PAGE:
Analysis of Saccharomyces cerevisiae Null Allele Strains Identifies a Larger Role for DNA Damage Versus Oxidative Stress Pathways in Growth Inhibition by Selenium

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Molecular Nutrition and Food Research

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Selenium toxicity is a growing environmental concern due to widespread availability of high-dose selenium supplements and the development of high-selenium agricultural drainage basins. To begin to analyze the effects of selenium toxicity at the genetic level, we have systematically determined which genes are involved in responding to high environmental selenium using a collection of viable haploid null allele strains of Saccharomyces cerevisiae representing three major stress pathways: the RAD9-dependent DNA repair pathway, the RAD6/RAD18 DNA damage tolerance pathway, and the oxidative stress pathway. A total of 53 null allele strains were tested for growth defects in the presence of a range of sodium selenite and selenomethionine (SeMet) concentrations. Our results show that ∼︁64–72% of the strains lacking RAD9-dependent DNA repair or RAD6/RAD18 DNA damage tolerance pathway genes show reduced growth in sodium selenite versus ∼︁28–36% in SeMet. Interestingly both compounds reduced growth in ∼︁21–25% of the strains lacking oxidative stress genes. These data suggest that both selenite and SeMet are likely inducing DNA damage by generating reactive species. The anticipated effects of loss of components of the oxidative stress pathway were not observed, likely due to apparent redundancies in these gene products that may keep the damaging effects in check.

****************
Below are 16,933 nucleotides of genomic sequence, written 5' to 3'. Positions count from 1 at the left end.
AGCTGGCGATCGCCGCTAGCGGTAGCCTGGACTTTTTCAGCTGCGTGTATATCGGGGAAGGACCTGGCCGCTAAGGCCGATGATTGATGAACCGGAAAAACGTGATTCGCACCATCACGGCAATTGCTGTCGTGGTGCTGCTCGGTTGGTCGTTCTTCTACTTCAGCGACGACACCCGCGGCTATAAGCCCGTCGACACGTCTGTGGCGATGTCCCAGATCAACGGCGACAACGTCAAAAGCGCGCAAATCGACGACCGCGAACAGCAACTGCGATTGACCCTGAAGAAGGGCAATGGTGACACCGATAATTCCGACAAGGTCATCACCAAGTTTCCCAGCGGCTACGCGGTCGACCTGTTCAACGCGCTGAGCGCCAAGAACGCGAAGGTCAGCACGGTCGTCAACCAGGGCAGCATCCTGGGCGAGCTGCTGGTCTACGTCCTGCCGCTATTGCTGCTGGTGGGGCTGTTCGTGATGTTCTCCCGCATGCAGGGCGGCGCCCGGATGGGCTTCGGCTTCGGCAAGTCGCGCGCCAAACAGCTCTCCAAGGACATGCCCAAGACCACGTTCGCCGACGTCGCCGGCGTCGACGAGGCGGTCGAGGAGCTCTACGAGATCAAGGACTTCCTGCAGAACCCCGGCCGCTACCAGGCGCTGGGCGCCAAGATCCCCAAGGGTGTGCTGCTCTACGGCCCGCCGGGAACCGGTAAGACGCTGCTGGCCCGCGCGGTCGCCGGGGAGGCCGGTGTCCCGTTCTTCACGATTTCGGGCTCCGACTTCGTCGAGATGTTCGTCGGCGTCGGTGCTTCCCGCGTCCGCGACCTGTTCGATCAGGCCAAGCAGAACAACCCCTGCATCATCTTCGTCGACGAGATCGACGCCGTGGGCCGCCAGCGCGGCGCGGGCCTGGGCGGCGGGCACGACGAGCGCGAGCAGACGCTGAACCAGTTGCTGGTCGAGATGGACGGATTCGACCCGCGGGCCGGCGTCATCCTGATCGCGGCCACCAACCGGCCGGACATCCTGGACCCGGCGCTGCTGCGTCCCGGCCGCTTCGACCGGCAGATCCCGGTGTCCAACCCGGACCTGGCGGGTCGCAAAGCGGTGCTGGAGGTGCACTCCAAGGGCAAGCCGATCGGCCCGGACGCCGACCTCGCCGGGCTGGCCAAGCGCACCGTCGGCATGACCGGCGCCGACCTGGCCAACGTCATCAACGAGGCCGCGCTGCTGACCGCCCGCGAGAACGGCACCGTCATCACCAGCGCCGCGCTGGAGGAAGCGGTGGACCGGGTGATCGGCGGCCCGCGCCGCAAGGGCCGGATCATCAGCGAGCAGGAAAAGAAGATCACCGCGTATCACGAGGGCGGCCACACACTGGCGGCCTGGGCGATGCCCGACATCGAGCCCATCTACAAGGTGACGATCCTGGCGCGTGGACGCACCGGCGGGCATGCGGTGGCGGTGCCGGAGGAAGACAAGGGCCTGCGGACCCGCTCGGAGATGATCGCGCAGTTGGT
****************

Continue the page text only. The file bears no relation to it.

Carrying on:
This article was originally published as Seitomer, E., Balar, B., He, D., Copeland, P.R., and Kinzy, T.G. (2008) Analysis of Saccharomyces cerevisiae Null Allele Strains Identifies a Larger Role For DNA Damage Verses Oxidative Stress Pathways in Reduced Growth in Selenium. Molecular Nutrition and Food Research 52:1305-15 PMC2650619.